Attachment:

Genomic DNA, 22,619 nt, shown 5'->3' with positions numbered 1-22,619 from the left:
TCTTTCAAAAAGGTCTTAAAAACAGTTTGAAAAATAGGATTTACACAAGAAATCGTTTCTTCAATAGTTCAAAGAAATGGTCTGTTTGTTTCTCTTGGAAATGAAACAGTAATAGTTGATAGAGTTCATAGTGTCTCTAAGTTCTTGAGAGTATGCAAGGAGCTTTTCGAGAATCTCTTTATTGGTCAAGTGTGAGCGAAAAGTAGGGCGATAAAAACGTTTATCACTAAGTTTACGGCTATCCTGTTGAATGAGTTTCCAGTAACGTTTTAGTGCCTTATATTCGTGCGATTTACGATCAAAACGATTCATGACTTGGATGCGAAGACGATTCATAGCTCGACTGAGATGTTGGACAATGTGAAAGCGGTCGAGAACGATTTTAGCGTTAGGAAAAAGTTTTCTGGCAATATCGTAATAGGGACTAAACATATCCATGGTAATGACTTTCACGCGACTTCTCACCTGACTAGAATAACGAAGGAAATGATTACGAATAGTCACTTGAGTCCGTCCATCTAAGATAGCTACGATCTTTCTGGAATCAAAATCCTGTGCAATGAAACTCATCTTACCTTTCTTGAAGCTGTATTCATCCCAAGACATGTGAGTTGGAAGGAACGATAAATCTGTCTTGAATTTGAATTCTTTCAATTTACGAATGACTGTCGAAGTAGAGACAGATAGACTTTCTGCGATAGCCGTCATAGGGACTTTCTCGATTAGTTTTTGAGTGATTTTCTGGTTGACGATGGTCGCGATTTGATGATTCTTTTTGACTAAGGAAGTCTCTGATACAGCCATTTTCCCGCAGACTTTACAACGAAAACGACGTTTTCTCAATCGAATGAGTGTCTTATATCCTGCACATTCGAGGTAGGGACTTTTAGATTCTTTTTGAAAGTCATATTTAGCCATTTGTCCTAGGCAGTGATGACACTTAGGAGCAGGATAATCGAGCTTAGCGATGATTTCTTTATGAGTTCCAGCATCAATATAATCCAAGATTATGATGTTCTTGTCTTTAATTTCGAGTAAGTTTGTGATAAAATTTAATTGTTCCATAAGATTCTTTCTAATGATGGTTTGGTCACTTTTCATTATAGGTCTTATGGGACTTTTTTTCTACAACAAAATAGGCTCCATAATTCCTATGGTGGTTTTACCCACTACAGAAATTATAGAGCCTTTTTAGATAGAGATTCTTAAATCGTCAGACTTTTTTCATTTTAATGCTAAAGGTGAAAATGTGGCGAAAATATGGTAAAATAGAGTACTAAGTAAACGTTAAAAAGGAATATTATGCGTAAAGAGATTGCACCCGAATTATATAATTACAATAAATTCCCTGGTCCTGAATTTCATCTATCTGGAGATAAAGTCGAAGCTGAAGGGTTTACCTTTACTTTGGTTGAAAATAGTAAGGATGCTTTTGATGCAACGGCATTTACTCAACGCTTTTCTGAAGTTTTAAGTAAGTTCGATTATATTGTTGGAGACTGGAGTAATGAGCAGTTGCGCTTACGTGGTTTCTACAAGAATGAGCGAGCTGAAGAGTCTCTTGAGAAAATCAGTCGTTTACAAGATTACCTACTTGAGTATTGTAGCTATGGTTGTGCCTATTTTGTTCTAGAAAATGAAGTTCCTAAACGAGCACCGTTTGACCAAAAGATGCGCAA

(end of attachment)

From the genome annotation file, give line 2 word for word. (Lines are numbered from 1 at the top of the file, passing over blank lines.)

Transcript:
TCTTTCAAAAAGGTCTTAAAAACAGTTTGAAAAATAGGATTTACACAAGAAATCGTTTCTTCAATAGTTCAAAGAAATGGTCTGTTTGTTTCTCTTGGAAATGAAACAGTAATAGTTGATAGAGTTCATAGTGTCTCTAAGTTCTTGAGAGTATGCAAGGAGCTTTTCGAGAATCTCTTTATTGGTCAAGTGTGAGCGAAAAGTAGGGCGATAAAAACGTTTATCACTAAGTTTACGGCTATCCTGTTGAATGAGTTTCCAGTAACGTTTTAGTGCCTTATATTCGTGCGATTTACGATCAAAACGATTCATGACTTGGATGCGAAGACGATTCATAGCTCGACTGAGATGTTGGACAATGTGAAAGCGGTCGAGAACGATTTTAGCGTTAGGAAAAAGTTTTCTGGCAATATCGTAATAGGGACTAAACATATCCATGGTAATGACTTTCACGCGACTTCTCACCTGACTAGAATAACGAAGGAAATGATTACGAATAGTCACTTGAGTCCGTCCATCTAAGATAGCTACGATCTTTCTGGAATCAAAATCCTGTGCAATGAAACTCATCTTACCTTTCTTGAAGCTGTATTCATCCCAAGACATGTGAGTTGGAAGGAACGATAAATCTGTCTTGAATTTGAATTCTTTCAATTTACGAATGACTGTCGAAGTAGAGACAGATAGACTTTCTGCGATAGCCGTCATAGGGACTTTCTCGATTAGTTTTTGAGTGATTTTCTGGTTGACGATGGTCGCGATTTGATGATTCTTTTTGACTAAGGAAGTCTCTGATACAGCCATTTTCCCGCAGACTTTACAACGAAAACGACGTTTTCTCAATCGAATGAGTGTCTTATATCCTGCACATTCGAGGTAGGGACTTTTAGATTCTTTTTGAAAGTCATATTTAGCCATTTGTCCTAGGCAGTGATGACACTTAGGAGCAGGATAATCGAGCTTAGCGATGATTTCTTTATGAGTTCCAGCATCAATATAATCCAAGATTATGATGTTCTTGTCTTTAATTTCGAGTAAGTTTGTGATAAAATTTAATTGTTCCATAAGATTCTTTCTAATGATGGTTTGGTCACTTTTCATTATAGGTCTTATGGGACTTTTTTTCTACAACAAAATAGGCTCCATAATTCCTATGGTGGTTTTACCCACTACAGAAATTATAGAGCCTTTTTAGATAGAGATTCTTAAATCGTCAGACTTTTTTCATTTTAATGCTAAAGGTGAAAATGTGGCGAAAATATGGTAAAATAGAGTACTAAGTAAACGTTAAAAAGGAATATTATGCGTAAAGAGATTGCACCCGAATTATATAATTACAATAAATTCCCTGGTCCTGAATTTCATCTATCTGGAGATAAAGTCGAAGCTGAAGGGTTTACCTTTACTTTGGTTGAAAATAGTAAGGATGCTTTTGATGCAACGGCATTTACTCAACGCTTTTCTGAAGTTTTAAGTAAGTTCGATTATATTGTTGGAGACTGGAGTAATGAGCAGTTGCGCTTACGTGGTTTCTACAAGAATGAGCGAGCTGAAGAGTCTCTTGAGAAAATCAGTCGTTTACAAGATTACCTACTTGAGTATTGTAGCTATGGTTGTGCCTATTTTGTTCTAGAAAATGAAGTTCCTAAACGAGCACCGTTTGACCAAAAGATGCGCAA